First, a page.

837 F.2d 182
UNITED STATES of America, Plaintiff-Appellee,
Ted Lee PATTERSON, Defendant-Appellant.
United States Court of Appeals,
Jan. 28, 1988.
Ralph M. Dean, Oxford, Miss. (court-appointed), for defendant-appellant.
Robert Q. Whitwell, Alfred E. Moreton, III, Asst. U.S. Attys., Glen H. Davidson, Oxford, Miss. for plaintiff-appellee.
Appeal from the United States District Court for the Northern District of Mississippi.
Before POLITZ, JOHNSON, and HIGGINBOTHAM, Circuit Judges.
POLITZ, Circuit Judge:
Convicted by a jury of conspiracy to possess, transport, dismantle, and dispose of stolen motor vehicles moved in interstate commerce in violation of 18 U.S.C. Secs. 371, 511, 2312, 2313, and 2320, Ted Lee Patterson appeals, challenging that part of his sentence which orders restitution. Finding the restitution order consistent with prevailing law and supported by a factual basis of record, we affirm.
Patterson was indicted on one conspiracy count based on 27 overt acts, 13 of which also served as the basis for 13 substantive counts. The jury found Patterson guilty of conspiracy and not guilty of the substantive counts. After receipt of the presentence investigation report, made available to Patterson under Fed.R.Crim.P. 32 and not challenged by him, the court sentenced Patterson to the custody of the Attorney General for five years and ordered restitution in the amount of $19,344.94. Citing ostensibly supportive authorities, Patterson challenges the order of restitution because the prosecutor did not request restitution and offered no proof of the amount of loss at the time of sentencing.
Patterson misperceives controlling law. Restitution was not ordered pursuant to the vintage provisions of 18 U.S.C. Sec. 3651, but, rather, was directed under the relatively new Victim and Witness Protection Act of 1982, 18 U.S.C. Secs. 3579-80, Pub.L. 97-291 Sec. 5(a), 96 Stat. 1253. Under that Act, the court may order "restitution to any victim," Sec. 3579, based on information gathered and furnished by the probation service, Sec. 3580. Correlative amendments made to Rule 32 of the Federal Rules of Criminal Procedure require that the presentence report contain information about the financial harm or loss suffered by any victim. This report must be timely disclosed to the defendant who may challenge any factual inaccuracy contained therein.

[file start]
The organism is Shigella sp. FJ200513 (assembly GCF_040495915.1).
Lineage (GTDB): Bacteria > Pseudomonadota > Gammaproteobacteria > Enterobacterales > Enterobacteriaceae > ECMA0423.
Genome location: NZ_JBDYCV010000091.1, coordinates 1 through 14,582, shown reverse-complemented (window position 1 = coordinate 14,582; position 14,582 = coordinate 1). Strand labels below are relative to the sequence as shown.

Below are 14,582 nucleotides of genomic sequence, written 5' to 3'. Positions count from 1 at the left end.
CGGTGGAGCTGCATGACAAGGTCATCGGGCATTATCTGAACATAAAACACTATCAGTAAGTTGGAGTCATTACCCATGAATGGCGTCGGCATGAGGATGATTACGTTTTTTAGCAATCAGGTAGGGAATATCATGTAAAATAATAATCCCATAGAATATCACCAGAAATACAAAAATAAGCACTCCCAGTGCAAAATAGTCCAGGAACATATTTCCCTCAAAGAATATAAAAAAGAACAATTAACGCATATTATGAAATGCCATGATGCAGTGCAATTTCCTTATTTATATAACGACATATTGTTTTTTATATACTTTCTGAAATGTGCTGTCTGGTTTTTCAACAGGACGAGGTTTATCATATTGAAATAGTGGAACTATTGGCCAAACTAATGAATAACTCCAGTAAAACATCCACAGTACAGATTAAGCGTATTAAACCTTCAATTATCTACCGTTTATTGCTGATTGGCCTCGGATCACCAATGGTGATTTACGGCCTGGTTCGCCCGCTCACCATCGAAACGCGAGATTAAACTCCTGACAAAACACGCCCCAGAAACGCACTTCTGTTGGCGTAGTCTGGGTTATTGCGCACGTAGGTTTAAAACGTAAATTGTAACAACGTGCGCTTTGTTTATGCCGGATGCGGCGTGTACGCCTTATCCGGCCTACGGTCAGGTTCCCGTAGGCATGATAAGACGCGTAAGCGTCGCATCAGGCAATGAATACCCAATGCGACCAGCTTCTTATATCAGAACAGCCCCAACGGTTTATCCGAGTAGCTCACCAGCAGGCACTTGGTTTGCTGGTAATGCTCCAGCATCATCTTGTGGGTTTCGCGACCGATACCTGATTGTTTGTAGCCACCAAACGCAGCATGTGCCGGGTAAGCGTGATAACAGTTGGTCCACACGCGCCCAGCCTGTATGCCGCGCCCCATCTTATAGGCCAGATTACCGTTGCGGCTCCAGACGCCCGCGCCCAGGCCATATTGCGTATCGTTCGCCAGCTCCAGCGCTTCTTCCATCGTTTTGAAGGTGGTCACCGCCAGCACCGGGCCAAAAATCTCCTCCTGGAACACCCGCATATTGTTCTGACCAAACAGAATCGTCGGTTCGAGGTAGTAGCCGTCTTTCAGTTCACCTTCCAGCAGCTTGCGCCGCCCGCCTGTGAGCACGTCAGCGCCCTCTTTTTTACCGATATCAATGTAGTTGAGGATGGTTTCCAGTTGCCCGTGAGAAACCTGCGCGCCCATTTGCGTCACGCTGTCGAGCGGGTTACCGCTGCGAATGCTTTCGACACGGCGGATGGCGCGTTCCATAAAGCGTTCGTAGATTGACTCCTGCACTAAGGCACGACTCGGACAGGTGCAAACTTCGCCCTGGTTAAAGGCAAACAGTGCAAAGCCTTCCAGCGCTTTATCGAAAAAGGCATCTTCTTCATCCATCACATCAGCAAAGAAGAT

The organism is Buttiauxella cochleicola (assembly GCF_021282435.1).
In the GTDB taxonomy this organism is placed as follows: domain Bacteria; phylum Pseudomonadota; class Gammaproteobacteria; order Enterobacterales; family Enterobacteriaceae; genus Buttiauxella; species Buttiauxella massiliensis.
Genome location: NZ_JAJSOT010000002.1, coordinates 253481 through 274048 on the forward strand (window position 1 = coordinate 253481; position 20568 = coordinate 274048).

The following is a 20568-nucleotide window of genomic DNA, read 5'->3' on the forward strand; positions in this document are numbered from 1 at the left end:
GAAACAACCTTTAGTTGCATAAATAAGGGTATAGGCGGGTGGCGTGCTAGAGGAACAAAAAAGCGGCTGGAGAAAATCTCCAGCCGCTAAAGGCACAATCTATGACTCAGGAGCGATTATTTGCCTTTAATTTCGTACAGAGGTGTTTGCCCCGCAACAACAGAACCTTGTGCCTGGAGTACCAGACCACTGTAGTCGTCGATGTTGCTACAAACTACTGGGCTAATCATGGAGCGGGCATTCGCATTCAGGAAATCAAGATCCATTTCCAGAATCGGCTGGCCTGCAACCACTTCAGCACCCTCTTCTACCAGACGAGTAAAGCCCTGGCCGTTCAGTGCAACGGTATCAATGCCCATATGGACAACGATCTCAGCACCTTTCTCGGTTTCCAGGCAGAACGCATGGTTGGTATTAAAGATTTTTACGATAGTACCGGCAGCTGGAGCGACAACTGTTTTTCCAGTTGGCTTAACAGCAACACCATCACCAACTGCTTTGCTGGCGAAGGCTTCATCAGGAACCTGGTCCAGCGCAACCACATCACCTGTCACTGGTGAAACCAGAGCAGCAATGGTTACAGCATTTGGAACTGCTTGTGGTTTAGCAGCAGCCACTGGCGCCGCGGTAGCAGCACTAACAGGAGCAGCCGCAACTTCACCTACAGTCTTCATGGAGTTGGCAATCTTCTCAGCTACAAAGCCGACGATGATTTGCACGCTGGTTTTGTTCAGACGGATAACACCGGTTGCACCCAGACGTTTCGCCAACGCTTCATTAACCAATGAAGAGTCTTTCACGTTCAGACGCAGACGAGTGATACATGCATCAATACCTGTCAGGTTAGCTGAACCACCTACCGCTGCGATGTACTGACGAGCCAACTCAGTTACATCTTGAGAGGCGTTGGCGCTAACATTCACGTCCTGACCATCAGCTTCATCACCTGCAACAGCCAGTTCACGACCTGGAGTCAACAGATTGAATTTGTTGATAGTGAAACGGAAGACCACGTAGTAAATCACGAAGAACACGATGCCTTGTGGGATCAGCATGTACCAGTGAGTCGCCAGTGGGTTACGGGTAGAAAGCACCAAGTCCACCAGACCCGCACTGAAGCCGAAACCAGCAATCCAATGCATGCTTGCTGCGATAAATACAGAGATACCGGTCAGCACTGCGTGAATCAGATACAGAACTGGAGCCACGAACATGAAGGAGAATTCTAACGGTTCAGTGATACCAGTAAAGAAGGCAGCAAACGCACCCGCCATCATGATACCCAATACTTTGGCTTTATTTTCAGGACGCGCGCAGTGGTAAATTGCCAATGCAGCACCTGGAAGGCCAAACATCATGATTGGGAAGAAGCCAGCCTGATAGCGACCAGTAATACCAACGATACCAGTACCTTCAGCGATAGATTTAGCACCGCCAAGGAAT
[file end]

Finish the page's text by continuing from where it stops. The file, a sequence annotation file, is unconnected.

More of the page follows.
The presentence report, forwarded under seal to this court as a part of the record before the trial court, reflects that the total loss sustained by the victims as a consequence of the criminal conduct was $41,034.83. The two named coconspirators, Rex Morgan Babb and Gerald David Nail, convicted in a companion case for the same criminal conduct, were sentenced to jail terms and each was ordered to make restitution of $10,844.94. Reducing the total loss of $41,034.83 by the restitution of the coconspirators, leaves a remainder of $19,344.95, one penny more than the restitution imposed on Patterson.
Patterson complains that the district court erred because it did not assign specific reasons for the restitution order. Section 3580(a) directs the district court to consider certain factors in determining whether to order restitution. But the statute requires the court to assign reasons only if full restitution is not ordered. Section 3579(a)(2) provides:
If the court does not order restitution, or orders only partial restitution, under this section, the court shall state on the record the reasons therefor.
Five circuits have addressed the question whether reasons must be assigned in those instances in which full restitution is ordered. Three require factual findings; two do not. See United States v. Bruchey, 810 F.2d 456 (4th Cir.1987); United States v. Hill, 798 F.2d 402 (10th Cir.1986); United States v. Palma, 760 F.2d 475 (3d Cir.1985) (requiring factual findings); and United States v. Purther, 823 F.2d 965 (6th Cir.1987); United States v. Atkinson, 788 F.2d 900 (2d Cir.1986) (not requiring factual findings).
We take a middle course. We are not persuaded that the district court must spread its findings and conclusions on the record in every case in which full restitution is ordered. The decision to assign reasons is committed to the sound discretion of the district court, guided by this singular inquiry--absent an assignment of its reasons, does the record contain sufficient data for the appellate court to perform its mandated review? If the record provides an adequate basis for that review, the court need not assign specific reasons for its decision to order full restitution. If the record is insufficient, reasons must be assigned.
In the case at bar the record adequately reflects the basis for the restitution order. The judgment is AFFIRMED.